If you’d been at the Mark Hellinger Theater in New York on Feb. 18, 1987, you’d have heard the head of Compaq introduce the company’s latest personal computer.
The Compaq Portable III started at $5,000, weighed 18 pounds, had very little memory and computing power, and came with no battery.
Today, many laptops cost only a fraction of that, weigh perhaps a couple of pounds, have far more memory and computing power, and can work unplugged for hours.
In short, although we’re still using computers, a lot has changed in 31 years. And not just when it comes to computers. Take the INF Treaty.
The Intermediate-range Nuclear Forces Treaty was signed in December 1987 by President Ronald Reagan and Soviet General Secretary Mikhail Gorbachev. It prohibited the U.S. and Soviet Union from possessing, testing and deploying ground-launched cruise and ballistic missiles with a range between 300 and 3,400 miles.
Not just in Europe, mind you, but anywhere in the world. The importance of that point will become clear very shortly here.
Fast-forward to today. Although we’re still in something of an adversarial relationship with Russia, a lot has changed. The Cold War ended. The Berlin Wall came down.
And just as you wouldn’t select a Compaq Portable III for your computing needs today, we shouldn’t rely on the INF Treaty to protect us and our allies.
Of course, that’s not what we hear from some of the treaty’s proponents. Withdrawing from it, as President Trump has suggested doing, “would be dangerous, destabilizing and potentially counterproductive,” John McLaughlin, deputy director of the CIA from 2000 to 2004, wrote recently in The Washington Post.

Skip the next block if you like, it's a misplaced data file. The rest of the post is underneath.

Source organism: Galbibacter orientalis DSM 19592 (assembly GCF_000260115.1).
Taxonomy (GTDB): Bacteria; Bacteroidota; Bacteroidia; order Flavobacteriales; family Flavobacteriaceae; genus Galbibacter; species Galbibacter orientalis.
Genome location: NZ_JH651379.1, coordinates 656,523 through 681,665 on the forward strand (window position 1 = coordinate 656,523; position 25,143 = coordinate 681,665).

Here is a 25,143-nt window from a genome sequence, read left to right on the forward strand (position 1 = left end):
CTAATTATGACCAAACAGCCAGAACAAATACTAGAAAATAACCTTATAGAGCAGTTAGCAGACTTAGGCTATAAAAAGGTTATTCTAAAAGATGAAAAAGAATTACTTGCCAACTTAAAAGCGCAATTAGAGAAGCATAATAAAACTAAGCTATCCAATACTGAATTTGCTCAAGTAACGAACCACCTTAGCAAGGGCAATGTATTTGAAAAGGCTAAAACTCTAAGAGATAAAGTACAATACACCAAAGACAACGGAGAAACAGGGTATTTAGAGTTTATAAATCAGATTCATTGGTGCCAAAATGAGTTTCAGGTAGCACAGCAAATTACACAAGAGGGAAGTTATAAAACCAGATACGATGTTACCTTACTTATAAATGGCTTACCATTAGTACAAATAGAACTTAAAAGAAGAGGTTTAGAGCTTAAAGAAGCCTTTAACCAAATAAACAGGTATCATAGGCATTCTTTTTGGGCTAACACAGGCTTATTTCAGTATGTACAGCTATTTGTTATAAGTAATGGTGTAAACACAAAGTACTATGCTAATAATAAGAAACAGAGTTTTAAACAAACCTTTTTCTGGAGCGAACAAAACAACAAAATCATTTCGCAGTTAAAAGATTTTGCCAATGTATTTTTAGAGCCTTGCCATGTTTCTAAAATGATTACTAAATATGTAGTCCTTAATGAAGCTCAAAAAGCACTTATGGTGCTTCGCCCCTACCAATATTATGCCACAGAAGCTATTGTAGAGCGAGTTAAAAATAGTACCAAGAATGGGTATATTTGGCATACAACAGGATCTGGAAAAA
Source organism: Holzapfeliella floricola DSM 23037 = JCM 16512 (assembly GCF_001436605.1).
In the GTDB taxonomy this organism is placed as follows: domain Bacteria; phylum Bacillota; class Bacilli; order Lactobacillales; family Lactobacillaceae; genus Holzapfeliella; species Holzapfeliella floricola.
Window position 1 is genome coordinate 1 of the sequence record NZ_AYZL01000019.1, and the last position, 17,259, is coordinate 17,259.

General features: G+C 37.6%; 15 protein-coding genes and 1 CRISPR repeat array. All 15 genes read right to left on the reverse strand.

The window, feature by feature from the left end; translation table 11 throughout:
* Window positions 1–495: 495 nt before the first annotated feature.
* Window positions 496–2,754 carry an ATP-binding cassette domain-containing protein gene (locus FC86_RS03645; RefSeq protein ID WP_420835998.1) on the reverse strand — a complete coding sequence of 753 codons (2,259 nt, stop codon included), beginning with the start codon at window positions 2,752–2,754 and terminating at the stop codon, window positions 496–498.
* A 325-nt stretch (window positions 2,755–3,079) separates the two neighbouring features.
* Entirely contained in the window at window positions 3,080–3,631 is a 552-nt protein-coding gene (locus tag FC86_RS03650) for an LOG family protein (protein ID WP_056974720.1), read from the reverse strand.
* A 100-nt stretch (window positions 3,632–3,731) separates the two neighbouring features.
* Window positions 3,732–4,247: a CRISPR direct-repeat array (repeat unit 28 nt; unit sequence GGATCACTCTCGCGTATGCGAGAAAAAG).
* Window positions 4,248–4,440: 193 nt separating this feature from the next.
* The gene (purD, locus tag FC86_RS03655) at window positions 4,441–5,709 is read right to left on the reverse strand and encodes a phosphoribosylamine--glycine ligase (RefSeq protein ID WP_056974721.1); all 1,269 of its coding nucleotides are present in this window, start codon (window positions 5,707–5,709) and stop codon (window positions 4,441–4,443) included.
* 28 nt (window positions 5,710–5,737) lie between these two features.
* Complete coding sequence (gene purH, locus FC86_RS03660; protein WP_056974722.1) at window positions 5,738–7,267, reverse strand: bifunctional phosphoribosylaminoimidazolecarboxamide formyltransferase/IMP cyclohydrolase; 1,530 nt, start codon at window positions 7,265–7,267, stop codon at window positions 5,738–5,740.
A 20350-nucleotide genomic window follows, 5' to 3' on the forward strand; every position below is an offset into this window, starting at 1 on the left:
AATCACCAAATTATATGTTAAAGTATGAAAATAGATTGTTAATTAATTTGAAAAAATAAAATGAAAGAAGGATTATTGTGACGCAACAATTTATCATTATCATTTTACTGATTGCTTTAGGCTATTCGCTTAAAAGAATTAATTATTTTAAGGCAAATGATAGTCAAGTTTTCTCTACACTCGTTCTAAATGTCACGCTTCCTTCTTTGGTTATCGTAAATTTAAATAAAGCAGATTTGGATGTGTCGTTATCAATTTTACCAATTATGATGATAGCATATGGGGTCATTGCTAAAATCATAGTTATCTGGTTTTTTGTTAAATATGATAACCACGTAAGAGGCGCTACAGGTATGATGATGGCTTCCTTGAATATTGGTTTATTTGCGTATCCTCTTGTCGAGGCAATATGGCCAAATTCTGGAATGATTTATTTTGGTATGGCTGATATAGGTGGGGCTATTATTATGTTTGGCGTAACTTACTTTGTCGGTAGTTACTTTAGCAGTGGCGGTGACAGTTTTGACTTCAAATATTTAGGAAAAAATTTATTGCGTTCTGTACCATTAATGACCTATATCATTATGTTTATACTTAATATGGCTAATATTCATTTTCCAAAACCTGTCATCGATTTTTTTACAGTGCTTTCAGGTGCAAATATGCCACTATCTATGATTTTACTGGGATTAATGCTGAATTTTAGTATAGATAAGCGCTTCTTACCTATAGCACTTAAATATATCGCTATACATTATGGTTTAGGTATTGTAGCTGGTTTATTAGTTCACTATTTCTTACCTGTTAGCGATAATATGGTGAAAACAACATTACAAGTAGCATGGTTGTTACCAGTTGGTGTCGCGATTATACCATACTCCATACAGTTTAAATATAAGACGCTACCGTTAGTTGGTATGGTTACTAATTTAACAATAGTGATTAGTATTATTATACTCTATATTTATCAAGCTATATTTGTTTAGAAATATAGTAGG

His main objection is that withdrawal would only encourage Russia and the United States to build more nukes. But that’s already occurring on the Russian side — and has been for a while now.
As The New York Times reported on July 28, 2014: “The United States has concluded that Russia violated a landmark arms control treaty by testing a prohibited ground-launched cruise missile, according to senior American officials, a finding that was conveyed by President Obama to President Vladimir V. Putin of Russia in a letter on Monday.”
This despite Mr. Obama’s fabled “reset” with Russia and the New START (Strategic Arms Reduction Treaty) he signed with Moscow in 2010. The administration complained about the missile test, but nothing changed. In fact, by last year the Russians have reportedly deployed at least one operational SSC-8 military unit, foreign policy expert Peter Brookes notes.
This seems to happen with other international agreements. We comply, they don’t. We threaten to leave, everyone predicts gloom and doom. It gets a little old after a while.
The other problem with the INF Treaty is China. It wasn’t a party to the agreement, which isn’t surprising: 31 years ago, it wasn’t the rising military superpower that it is now. But as I’ve been pointing out, things change.
Today, Beijing has the world’s second-largest military budget. And it’s been building up its forces for some time now, including in areas that threaten American interests.
“China has developed and deployed a significant conventional and nuclear ballistic and cruise missile arsenal as part of its rising superpower status in the international system and its efforts to assert its interests in the Pacific region — and beyond,” writes Mr. Brookes.
Guess who’s been critical of Mr. Trump’s announcement that he might abrogate the INF Treaty? Beijing. Think they’d agree to join the agreement? Don’t bet on it — we proposed that in 2007, and the Chinese objected.
So that’s the situation: Russia is violating the treaty, China is building up its missiles, but if we withdraw from the treaty, we’re the “destabilizing” party.
Makes about as much sense as using a Compaq Portable III in 2018. Why trust our security to an outmoded treaty that ties our hands?
This piece originally appeared in The Washington Times